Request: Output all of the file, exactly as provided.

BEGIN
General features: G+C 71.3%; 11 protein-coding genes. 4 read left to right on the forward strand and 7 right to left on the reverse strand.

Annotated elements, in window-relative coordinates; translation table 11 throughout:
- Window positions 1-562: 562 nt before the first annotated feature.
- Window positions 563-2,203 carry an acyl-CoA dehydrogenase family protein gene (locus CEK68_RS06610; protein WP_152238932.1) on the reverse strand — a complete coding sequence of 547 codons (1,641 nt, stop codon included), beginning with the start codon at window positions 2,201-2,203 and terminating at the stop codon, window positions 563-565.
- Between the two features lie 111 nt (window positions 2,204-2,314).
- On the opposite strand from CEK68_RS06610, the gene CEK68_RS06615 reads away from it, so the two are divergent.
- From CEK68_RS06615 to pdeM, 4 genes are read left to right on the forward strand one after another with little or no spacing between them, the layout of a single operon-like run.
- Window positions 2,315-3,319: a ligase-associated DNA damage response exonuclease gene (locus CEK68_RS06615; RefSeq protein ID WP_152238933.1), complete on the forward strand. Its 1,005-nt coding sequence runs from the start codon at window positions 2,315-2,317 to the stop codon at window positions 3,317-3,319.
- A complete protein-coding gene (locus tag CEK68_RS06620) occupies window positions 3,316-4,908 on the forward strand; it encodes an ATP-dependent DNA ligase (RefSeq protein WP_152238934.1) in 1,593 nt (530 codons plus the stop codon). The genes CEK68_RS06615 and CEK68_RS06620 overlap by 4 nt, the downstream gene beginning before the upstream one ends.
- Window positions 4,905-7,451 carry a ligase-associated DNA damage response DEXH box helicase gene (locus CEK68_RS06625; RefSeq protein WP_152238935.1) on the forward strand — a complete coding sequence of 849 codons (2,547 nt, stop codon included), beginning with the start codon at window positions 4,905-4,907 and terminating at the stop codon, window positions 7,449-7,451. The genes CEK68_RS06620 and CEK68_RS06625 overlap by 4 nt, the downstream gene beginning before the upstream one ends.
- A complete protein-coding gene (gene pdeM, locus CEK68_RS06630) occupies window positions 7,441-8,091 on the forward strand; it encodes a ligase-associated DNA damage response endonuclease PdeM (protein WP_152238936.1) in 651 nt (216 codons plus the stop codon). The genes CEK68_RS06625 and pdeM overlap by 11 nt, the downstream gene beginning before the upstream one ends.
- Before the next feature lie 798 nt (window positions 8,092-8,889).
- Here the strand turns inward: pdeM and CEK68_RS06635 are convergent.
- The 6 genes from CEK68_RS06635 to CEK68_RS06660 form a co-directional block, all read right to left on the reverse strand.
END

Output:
General features: G+C 71.3%; 11 protein-coding genes. 4 read left to right on the forward strand and 7 right to left on the reverse strand.

Annotated elements, in window-relative coordinates; translation table 11 throughout:
- Window positions 1-562: 562 nt before the first annotated feature.
- Window positions 563-2,203 carry an acyl-CoA dehydrogenase family protein gene (locus CEK68_RS06610; protein WP_152238932.1) on the reverse strand — a complete coding sequence of 547 codons (1,641 nt, stop codon included), beginning with the start codon at window positions 2,201-2,203 and terminating at the stop codon, window positions 563-565.
- Between the two features lie 111 nt (window positions 2,204-2,314).
- On the opposite strand from CEK68_RS06610, the gene CEK68_RS06615 reads away from it, so the two are divergent.
- From CEK68_RS06615 to pdeM, 4 genes are read left to right on the forward strand one after another with little or no spacing between them, the layout of a single operon-like run.
- Window positions 2,315-3,319: a ligase-associated DNA damage response exonuclease gene (locus CEK68_RS06615; RefSeq protein ID WP_152238933.1), complete on the forward strand. Its 1,005-nt coding sequence runs from the start codon at window positions 2,315-2,317 to the stop codon at window positions 3,317-3,319.
- A complete protein-coding gene (locus tag CEK68_RS06620) occupies window positions 3,316-4,908 on the forward strand; it encodes an ATP-dependent DNA ligase (RefSeq protein WP_152238934.1) in 1,593 nt (530 codons plus the stop codon). The genes CEK68_RS06615 and CEK68_RS06620 overlap by 4 nt, the downstream gene beginning before the upstream one ends.
- Window positions 4,905-7,451 carry a ligase-associated DNA damage response DEXH box helicase gene (locus CEK68_RS06625; RefSeq protein WP_152238935.1) on the forward strand — a complete coding sequence of 849 codons (2,547 nt, stop codon included), beginning with the start codon at window positions 4,905-4,907 and terminating at the stop codon, window positions 7,449-7,451. The genes CEK68_RS06620 and CEK68_RS06625 overlap by 4 nt, the downstream gene beginning before the upstream one ends.
- A complete protein-coding gene (gene pdeM, locus CEK68_RS06630) occupies window positions 7,441-8,091 on the forward strand; it encodes a ligase-associated DNA damage response endonuclease PdeM (protein WP_152238936.1) in 651 nt (216 codons plus the stop codon). The genes CEK68_RS06625 and pdeM overlap by 11 nt, the downstream gene beginning before the upstream one ends.
- Before the next feature lie 798 nt (window positions 8,092-8,889).
- Here the strand turns inward: pdeM and CEK68_RS06635 are convergent.
- The 6 genes from CEK68_RS06635 to CEK68_RS06660 form a co-directional block, all read right to left on the reverse strand.